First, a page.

The Wild Life (Protection) Act, 1972 was passed by the Indian Parliament on 21st August, 1972 and implemented on 9 September, 1972[6]. The Act empowered the State Governments and Administrators of Union Territories to constitute ‘State Board for Wildlife’ and to appoint a ‘Chief Wildlife Warden’ to enforce the said Act[7]. The Act prohibited the hunting of wild animals, subject to the proviso that it may be permissible to kill an animal if it is authorised by the Chief Wildlife Warden that such an animal has become dangerous to human life or is so disabled or diseased as to be beyond recovery[8]. However, the killing or wounding in good faith of any wild animal in defence of oneself or of any other person is not an offence. Section 11(b) of the Act permits the killing of wild animals if they are a threat to property, including standing crops on any land[9].

Protection to Vermin: An Issue

The widespread destruction and loss of habitat as a result of human encroachment in forests has forced the animals to proceed to city limits in search of sustenance and shelter, these animals have ultimately ended up destroying agricultural farms. The farmers in Rajasthan have faced rampant destruction of their crops by the Blue bulls (Nilgai). These farmers have adopted barbaric measures to prevent the intrusion of animals. They use ‘gophan’, a device used to throw stones towards animals to chase them away from fields. They also use shotguns, potash bombs and high voltage electric current fence around their fields to brutally injure or kill animals[10].

In 2016, hon’ble Minister Prakash Javadekar declared that Nilgai and wild boars can be killed on specific orders if they damage property, he went a step ahead and declared these species to be vermin, justifying the action as a ‘help’ to farmers. However, such an action promulgated the indiscriminate culling of these animals, often using barbarous and cruel methods.

The Wildlife Protection Act does not provide any protection to vermin[11] and this lacuna has been used to the advantage of the Legislators to carry out indiscriminate killing of animals. Schedule five of the Wildlife Protection Act, 1972 lists animals and birds that can be declared as vermin[12]. The common crow, fruit bat, mice and rats are included in Schedule five[13]. As per Section 62 of the Wildlife Protection Act, 1972, the State can send a proposal to the Centre, to declare certain animals as ‘vermin’. After such a proposal is received, the Central Government by notification can declare any wild animal other than those specified in Schedule one and Part two of Schedule two, to be vermin for any area for a given period of time[14]. As long as the notification is in force such wild animal shall be deemed to be included in Schedule five of the Wild Life Protection Act, 1972 and is not provided protection under the law.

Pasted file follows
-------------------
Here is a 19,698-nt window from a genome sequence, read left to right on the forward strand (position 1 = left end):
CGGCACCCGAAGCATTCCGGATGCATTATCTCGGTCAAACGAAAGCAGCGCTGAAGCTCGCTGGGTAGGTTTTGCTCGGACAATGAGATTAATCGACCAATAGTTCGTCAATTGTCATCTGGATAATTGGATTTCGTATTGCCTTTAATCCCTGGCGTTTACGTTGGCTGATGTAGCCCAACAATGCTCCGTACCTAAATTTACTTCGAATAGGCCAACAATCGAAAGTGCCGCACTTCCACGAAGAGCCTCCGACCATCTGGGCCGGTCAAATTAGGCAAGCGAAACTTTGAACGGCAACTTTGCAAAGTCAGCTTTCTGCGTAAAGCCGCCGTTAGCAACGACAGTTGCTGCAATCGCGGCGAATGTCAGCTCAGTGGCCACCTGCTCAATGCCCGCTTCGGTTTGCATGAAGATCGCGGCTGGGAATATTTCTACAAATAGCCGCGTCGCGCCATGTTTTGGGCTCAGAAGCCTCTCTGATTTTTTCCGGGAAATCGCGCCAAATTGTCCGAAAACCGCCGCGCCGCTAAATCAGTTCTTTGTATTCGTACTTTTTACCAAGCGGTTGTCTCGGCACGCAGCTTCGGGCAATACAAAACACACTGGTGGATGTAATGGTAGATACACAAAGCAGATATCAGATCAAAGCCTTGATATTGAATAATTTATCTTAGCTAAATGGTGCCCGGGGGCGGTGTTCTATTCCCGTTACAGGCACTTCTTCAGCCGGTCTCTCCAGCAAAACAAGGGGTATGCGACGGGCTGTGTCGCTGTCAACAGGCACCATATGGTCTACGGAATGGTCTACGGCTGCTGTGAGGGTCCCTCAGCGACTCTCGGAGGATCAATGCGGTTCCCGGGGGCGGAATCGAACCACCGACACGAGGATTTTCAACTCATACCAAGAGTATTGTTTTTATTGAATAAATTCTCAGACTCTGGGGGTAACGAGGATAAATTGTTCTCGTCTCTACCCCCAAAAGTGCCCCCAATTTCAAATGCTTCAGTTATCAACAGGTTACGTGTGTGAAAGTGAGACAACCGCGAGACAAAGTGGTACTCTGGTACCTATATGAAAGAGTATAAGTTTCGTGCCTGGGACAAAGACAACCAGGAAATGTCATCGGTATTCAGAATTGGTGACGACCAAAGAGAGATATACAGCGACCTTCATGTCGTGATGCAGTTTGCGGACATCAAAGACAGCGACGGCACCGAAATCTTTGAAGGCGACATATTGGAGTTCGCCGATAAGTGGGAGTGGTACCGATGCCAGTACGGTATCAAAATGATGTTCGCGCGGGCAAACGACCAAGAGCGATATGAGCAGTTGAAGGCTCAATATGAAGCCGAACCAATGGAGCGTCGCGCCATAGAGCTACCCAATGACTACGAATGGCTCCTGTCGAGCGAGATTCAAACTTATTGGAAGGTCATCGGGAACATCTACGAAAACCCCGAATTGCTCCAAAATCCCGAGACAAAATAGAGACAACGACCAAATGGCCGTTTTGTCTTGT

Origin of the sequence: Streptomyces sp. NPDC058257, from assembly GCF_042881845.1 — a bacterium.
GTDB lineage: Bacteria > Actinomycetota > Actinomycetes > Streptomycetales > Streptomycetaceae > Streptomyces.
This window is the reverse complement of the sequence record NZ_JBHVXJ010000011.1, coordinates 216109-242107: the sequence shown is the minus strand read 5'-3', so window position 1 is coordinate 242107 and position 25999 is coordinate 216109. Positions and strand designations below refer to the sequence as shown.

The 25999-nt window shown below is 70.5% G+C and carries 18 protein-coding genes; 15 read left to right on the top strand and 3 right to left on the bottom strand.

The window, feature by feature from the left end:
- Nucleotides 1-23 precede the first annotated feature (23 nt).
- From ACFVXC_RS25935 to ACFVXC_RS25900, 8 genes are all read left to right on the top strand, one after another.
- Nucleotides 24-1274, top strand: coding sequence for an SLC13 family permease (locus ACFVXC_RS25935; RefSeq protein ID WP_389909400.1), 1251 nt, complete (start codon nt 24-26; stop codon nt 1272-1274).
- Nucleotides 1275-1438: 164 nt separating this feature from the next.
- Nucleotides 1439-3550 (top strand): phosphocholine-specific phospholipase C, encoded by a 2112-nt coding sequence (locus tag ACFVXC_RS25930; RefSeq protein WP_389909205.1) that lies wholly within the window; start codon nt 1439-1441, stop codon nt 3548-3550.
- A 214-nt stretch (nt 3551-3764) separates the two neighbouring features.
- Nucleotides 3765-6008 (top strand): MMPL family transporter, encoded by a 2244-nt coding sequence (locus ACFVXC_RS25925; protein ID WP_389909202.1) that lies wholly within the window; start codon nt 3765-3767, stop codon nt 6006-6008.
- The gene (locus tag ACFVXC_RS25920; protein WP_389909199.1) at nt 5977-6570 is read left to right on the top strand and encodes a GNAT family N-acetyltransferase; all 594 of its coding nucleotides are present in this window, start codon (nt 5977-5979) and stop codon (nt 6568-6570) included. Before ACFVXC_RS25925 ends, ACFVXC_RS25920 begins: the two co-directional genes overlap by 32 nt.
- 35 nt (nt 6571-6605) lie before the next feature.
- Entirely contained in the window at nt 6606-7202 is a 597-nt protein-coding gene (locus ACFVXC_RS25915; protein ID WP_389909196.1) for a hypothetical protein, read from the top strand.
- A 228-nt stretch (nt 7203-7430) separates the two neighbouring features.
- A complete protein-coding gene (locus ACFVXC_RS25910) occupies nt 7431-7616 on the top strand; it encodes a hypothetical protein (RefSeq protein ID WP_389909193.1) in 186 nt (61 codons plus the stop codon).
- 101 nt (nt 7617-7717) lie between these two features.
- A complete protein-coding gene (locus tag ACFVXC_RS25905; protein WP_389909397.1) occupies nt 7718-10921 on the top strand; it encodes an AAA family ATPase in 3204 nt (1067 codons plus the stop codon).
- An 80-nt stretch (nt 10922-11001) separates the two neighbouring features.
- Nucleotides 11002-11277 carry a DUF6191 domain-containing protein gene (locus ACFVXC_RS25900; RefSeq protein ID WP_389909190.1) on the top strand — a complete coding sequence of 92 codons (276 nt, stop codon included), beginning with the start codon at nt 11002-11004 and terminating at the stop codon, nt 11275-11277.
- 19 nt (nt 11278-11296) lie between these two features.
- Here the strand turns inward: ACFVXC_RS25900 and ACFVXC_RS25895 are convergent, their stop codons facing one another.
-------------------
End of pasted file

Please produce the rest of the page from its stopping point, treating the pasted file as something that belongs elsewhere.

The omission of a clear definition for ‘vermin’ and the extensive powers provided under Section 62 have proved catastrophic for certain animals. The absence of a set guideline for the declaration of animals as vermin has led to their indiscriminate killing. Various States had proposed to the Central Government to declare certain species of wildlife as vermin which has led to their ‘legalised’ culling. In Bihar, the wild boar and Nilgai[15], in Himachal Pradesh, the Rhesus Macaque[16] and in Uttarakhand the wild boar had been declared vermin[17]. The State Government of Goa following suit had proposed to declare peacock as vermin; however, such a notification was not issued. All these animals have been declared vermin by citing reasons such as damage to agricultural crops and other property.

The Punjab and Haryana High Court in the case of Karnal Singh and Ors. v. State of Haryana provided legal identity to animals[18] the Court opined, that “The entire animal kingdom, including avian and aquatic, are declared legal entities having a distinct persona with corresponding rights, duties and liabilities of a living person[19]. In accordance with the reasoning given by the Court in the above-mentioned case, it can be deduced that Article 14 of the Constitution of India shall apply to animals. An important pre-requisite for equality under Article 14 is protection from arbitrary State action. However, unless the Wildlife Protection Act, 1972 is amended, the indiscriminate declaration of animals as vermin shall continue. It is suggested that the Act be amended to provide a comprehensive definition to ‘vermin’ and to limit the powers given to the State governments to declare any species to be vermin in accordance with their caprice. The farmers should be encouraged to deploy animal-friendly methods to safeguard their farms, the Government should ensure that savage methods of rancour against animals are abolished.